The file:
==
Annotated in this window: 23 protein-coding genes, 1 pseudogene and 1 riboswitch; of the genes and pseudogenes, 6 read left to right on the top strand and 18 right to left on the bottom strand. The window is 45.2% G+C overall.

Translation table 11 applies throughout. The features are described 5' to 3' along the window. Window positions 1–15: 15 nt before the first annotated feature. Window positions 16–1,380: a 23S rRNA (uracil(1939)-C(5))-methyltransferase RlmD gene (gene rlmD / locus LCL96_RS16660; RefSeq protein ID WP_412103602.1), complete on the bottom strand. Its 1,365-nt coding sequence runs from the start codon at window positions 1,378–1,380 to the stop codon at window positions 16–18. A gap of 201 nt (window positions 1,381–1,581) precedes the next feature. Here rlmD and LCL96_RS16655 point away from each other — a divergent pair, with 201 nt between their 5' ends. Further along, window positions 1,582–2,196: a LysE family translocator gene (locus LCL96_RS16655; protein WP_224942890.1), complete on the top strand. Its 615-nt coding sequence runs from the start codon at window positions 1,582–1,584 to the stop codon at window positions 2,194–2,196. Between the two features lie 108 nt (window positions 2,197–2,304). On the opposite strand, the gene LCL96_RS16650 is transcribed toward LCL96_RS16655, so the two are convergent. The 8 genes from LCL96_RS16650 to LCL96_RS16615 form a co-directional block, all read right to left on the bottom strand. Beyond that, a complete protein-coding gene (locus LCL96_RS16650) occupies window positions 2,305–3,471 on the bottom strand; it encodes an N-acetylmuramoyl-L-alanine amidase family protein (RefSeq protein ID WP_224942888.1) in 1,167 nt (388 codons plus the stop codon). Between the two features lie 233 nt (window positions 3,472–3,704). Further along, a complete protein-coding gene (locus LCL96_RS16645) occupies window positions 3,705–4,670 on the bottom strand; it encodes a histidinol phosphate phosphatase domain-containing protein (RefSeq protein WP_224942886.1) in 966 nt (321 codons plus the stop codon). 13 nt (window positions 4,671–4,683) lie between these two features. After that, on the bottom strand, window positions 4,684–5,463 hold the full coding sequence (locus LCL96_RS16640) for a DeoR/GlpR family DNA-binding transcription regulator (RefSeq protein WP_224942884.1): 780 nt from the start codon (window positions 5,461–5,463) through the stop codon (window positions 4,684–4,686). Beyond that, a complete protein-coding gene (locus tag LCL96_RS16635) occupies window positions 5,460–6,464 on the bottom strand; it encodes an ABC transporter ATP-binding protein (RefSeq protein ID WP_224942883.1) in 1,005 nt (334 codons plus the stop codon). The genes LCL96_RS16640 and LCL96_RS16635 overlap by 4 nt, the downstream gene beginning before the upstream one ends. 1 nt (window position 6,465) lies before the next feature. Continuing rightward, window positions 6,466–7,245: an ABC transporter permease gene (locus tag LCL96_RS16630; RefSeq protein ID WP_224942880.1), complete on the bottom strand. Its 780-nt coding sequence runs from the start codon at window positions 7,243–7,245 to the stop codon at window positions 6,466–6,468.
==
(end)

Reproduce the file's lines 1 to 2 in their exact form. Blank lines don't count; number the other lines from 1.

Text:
Annotated in this window: 23 protein-coding genes, 1 pseudogene and 1 riboswitch; of the genes and pseudogenes, 6 read left to right on the top strand and 18 right to left on the bottom strand. The window is 45.2% G+C overall.

Translation table 11 applies throughout. The features are described 5' to 3' along the window. Window positions 1–15: 15 nt before the first annotated feature. Window positions 16–1,380: a 23S rRNA (uracil(1939)-C(5))-methyltransferase RlmD gene (gene rlmD / locus LCL96_RS16660; RefSeq protein ID WP_412103602.1), complete on the bottom strand. Its 1,365-nt coding sequence runs from the start codon at window positions 1,378–1,380 to the stop codon at window positions 16–18. A gap of 201 nt (window positions 1,381–1,581) precedes the next feature. Here rlmD and LCL96_RS16655 point away from each other — a divergent pair, with 201 nt between their 5' ends. Further along, window positions 1,582–2,196: a LysE family translocator gene (locus LCL96_RS16655; protein WP_224942890.1), complete on the top strand. Its 615-nt coding sequence runs from the start codon at window positions 1,582–1,584 to the stop codon at window positions 2,194–2,196. Between the two features lie 108 nt (window positions 2,197–2,304). On the opposite strand, the gene LCL96_RS16650 is transcribed toward LCL96_RS16655, so the two are convergent. The 8 genes from LCL96_RS16650 to LCL96_RS16615 form a co-directional block, all read right to left on the bottom strand. Beyond that, a complete protein-coding gene (locus LCL96_RS16650) occupies window positions 2,305–3,471 on the bottom strand; it encodes an N-acetylmuramoyl-L-alanine amidase family protein (RefSeq protein ID WP_224942888.1) in 1,167 nt (388 codons plus the stop codon). Between the two features lie 233 nt (window positions 3,472–3,704). Further along, a complete protein-coding gene (locus LCL96_RS16645) occupies window positions 3,705–4,670 on the bottom strand; it encodes a histidinol phosphate phosphatase domain-containing protein (RefSeq protein WP_224942886.1) in 966 nt (321 codons plus the stop codon). 13 nt (window positions 4,671–4,683) lie between these two features. After that, on the bottom strand, window positions 4,684–5,463 hold the full coding sequence (locus LCL96_RS16640) for a DeoR/GlpR family DNA-binding transcription regulator (RefSeq protein WP_224942884.1): 780 nt from the start codon (window positions 5,461–5,463) through the stop codon (window positions 4,684–4,686). Beyond that, a complete protein-coding gene (locus tag LCL96_RS16635) occupies window positions 5,460–6,464 on the bottom strand; it encodes an ABC transporter ATP-binding protein (RefSeq protein ID WP_224942883.1) in 1,005 nt (334 codons plus the stop codon). The genes LCL96_RS16640 and LCL96_RS16635 overlap by 4 nt, the downstream gene beginning before the upstream one ends. 1 nt (window position 6,465) lies before the next feature. Continuing rightward, window positions 6,466–7,245: an ABC transporter permease gene (locus tag LCL96_RS16630; RefSeq protein ID WP_224942880.1), complete on the bottom strand. Its 780-nt coding sequence runs from the start codon at window positions 7,243–7,245 to the stop codon at window positions 6,466–6,468.